Interview with Nic Healey ABC Western Plains, Breakfast

NIC HEALEY, HOST: You’ve got me till 10 am on this Wednesday morning. It is about 19 minutes away from nine o’clock. Now, recently you and I were chatting – once again it has to be said – about the ongoing issues with Norfolk Island getting freight on to the island. We’re talking about groceries, we’re talking essentials – just making sure that they’re actually available on supermarket shelves. I know it feels like a constant cavalcade of shipping delays and poor allotments meaning cargo is not getting where it’s needed. Kristy McBain is actually the Minister for Regional Development, Local Government and Territories. Obviously, newly minted in that role – visited the island just last week. Minister, a very good morning to you.


NIC HEALEY: Now, obviously, your very first visit to the island since taking on the role. We’ve been seeing plenty of pictures of empty warehouses, empty grocery shop shelves. Did you get a chance to get out and talk to people about their concerns?

KRISTY MCBAIN: Yeah, look, Foodland is the first place I visited after I got off the plane so I could see firsthand the situation that has been relayed to me by email, and there were numerous conversations over the course of the three days that I was there about some of the issues, especially for businesses which find it very hard to plan when they’ve got no security around the shipping.

NIC HEALEY: So, you could see firsthand exactly what was being talked about?

KRISTY MCBAIN: Yeah, exactly, and I know that the next ship is due in on August 9, but the delay for people is, obviously, causing serious concern. The Government has put on additional air freight services, but we need to make sure that we are helping that community in Norfolk to come up with not only a short‑term plan to get more food supplies on to the island, also a long‑term plan so we don’t have this issue with the infrequency of shipping.

NIC HEALEY: Yeah, I was going to say the challenges for shipping to the island, they’re not new. I’ve been talking about them for years with people living on the island. I know it’s getting worse, and I can imagine it’s getting compounded by global shipping prices and rising prices. Did you hear from people about just the sorts of pressures they’re seeing on household budgets?

KRISTY MCBAIN: Yeah, I think, the cost of groceries is obviously significantly higher on Norfolk, and we’ve seen spike on the mainland, and you can imagine how much more that’s exacerbated in a place like Norfolk Island where there just isn’t that security of supply. A slab of beer, which is over $100 –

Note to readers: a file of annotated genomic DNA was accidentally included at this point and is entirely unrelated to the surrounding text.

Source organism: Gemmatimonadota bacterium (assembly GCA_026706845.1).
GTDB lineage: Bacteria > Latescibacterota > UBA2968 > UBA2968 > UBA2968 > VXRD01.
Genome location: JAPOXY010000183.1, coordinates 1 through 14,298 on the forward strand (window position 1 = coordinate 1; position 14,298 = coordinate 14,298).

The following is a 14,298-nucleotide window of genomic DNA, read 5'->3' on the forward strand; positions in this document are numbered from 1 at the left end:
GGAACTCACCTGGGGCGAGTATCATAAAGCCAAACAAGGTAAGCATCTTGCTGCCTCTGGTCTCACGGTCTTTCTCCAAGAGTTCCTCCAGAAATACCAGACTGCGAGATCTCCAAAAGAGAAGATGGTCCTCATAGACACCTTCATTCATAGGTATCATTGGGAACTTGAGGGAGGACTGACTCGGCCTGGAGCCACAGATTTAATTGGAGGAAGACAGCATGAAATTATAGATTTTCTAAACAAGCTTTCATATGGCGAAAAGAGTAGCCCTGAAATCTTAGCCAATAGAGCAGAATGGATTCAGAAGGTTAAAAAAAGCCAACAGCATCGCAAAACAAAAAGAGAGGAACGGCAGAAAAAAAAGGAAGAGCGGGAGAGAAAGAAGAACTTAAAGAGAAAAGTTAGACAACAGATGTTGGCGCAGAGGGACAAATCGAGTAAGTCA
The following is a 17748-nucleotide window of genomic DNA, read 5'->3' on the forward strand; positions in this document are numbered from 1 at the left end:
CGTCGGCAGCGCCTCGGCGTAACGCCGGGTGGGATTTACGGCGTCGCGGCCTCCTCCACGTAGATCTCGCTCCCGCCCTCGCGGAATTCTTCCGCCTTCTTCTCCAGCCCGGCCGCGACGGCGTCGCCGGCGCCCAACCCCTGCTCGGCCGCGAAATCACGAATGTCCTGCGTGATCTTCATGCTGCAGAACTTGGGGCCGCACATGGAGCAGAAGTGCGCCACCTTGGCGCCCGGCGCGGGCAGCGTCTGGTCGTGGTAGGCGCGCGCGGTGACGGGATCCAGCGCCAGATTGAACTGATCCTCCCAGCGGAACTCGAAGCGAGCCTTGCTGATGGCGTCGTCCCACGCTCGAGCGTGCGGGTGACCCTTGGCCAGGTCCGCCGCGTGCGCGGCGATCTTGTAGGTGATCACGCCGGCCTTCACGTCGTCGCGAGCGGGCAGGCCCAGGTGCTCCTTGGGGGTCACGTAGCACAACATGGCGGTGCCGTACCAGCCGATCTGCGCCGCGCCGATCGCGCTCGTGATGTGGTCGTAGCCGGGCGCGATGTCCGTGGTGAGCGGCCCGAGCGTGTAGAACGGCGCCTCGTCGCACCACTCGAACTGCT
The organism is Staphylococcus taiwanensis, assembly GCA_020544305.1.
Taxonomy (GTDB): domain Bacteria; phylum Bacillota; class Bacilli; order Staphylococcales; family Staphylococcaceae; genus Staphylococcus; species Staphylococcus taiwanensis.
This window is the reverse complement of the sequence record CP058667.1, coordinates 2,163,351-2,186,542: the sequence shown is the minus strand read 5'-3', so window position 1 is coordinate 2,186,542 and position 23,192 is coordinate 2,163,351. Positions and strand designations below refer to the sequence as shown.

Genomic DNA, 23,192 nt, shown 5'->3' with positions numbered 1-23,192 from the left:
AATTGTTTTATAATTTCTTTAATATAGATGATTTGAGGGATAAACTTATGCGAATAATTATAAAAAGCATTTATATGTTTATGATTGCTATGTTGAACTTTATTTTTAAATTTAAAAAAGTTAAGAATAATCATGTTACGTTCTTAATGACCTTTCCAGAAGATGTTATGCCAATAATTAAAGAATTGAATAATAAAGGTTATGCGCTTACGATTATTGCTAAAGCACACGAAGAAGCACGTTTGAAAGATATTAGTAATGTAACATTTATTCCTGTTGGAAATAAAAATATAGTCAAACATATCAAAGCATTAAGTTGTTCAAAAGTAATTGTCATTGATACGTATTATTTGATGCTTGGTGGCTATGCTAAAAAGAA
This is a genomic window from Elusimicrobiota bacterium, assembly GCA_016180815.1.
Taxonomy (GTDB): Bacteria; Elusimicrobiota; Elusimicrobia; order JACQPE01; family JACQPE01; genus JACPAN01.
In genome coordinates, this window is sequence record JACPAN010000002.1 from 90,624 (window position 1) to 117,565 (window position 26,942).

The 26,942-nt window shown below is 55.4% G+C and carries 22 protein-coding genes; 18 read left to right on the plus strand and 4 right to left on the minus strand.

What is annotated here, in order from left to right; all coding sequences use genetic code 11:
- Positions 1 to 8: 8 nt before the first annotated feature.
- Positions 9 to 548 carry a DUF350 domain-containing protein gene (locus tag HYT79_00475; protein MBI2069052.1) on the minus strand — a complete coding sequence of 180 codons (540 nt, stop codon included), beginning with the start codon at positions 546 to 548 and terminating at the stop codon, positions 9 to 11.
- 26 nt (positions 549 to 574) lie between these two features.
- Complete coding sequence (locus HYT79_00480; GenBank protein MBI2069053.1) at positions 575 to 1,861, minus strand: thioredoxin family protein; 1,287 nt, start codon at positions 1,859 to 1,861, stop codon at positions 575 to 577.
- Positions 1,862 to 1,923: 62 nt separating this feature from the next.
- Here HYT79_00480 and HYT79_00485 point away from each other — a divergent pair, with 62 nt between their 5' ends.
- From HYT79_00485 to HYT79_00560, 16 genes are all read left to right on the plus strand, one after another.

KRISTY MCBAIN: – is just extremely tough for people, let alone trying to get the staples of a household in. So, we really need to look at the long‑term solution as I said as well as those short‑term ones to make sure that we are dealing with the current supply chain challenge.

NIC HEALEY: Well look, I know the Chamber of Commerce on Norfolk Island has a meeting tonight. They’re going to be talking to residents about maybe, potentially, having locals take complete control over shipping, sea and air freight. What sort of long‑term solutions would you be looking at?

KRISTY MCBAIN: It’s clear to me that the future of shipping is moving very much into containerisation, and we need to make sure that places like Norfolk Island, like the Cocos Keeling Islands, Christmas Island are not left behind when the rest of our ports are being transformed to containerisation. There’s a long‑term strategy piece that needs to be put in place to make sure that we can assist, but I think it’s really important that government is consulting with community members, especially over shipping, and it’s one of the key priorities that I am now working on with the department to make sure that we actually come up with, as I said, that short-term as well as the long‑term solutions.

NIC HEALEY: How will you take that consultation forward? I know speaking to people on the island there’s been a large perception for a while now that Australia has forgotten them.

KRISTY MCBAIN: I think for me, coming from a small community, it’s really important that we are involving local people in decision‑making processes. There’s obviously a long history of people involved in shipping and freight on Norfolk Island, and we should be not only utilising the expertise that they’ve gained over decades but working together on solutions. This really shouldn’t be an “us and them” fight between government and community. We need to pull together. And the one thing that I reiterated to the community on numerous occasions was I’m here to be an advocate for them. I’m here to assist as best I can and deal with some of the issues that I think have been outstanding by the previous government and, you know, now is the time for collaboration. And I think that that was the positive that I took away was that there is a lot of goodwill on the island, and they are keen to make sure that they’re involved in the processes of government.

NIC HEALEY: Minister, in terms of those short-term solutions, when would you hope to be able to have some answers back to the community?

KRISTY MCBAIN: I’m working on a short timeframe. I hope to be back to the community in a couple of weeks’ time to give them a full update and, as I said, one of my key priorities is making sure that they’re involved in what those short and long‑term solutions look like.

NIC HEALEY: Minister, I look forward to talking to you in the future but thanks for your time this morning.

KRISTY MCBAIN: Thank you very much.

NIC HEALEY: Kristy McBain is the Minister for Regional Development, Local Government and Territories, recently visiting Norfolk Island, talking to community members about their concerns and, as she said, very much in the mindset that she’ll take forward consultation with the community to find some solutions to shipping that everyone can be happy with.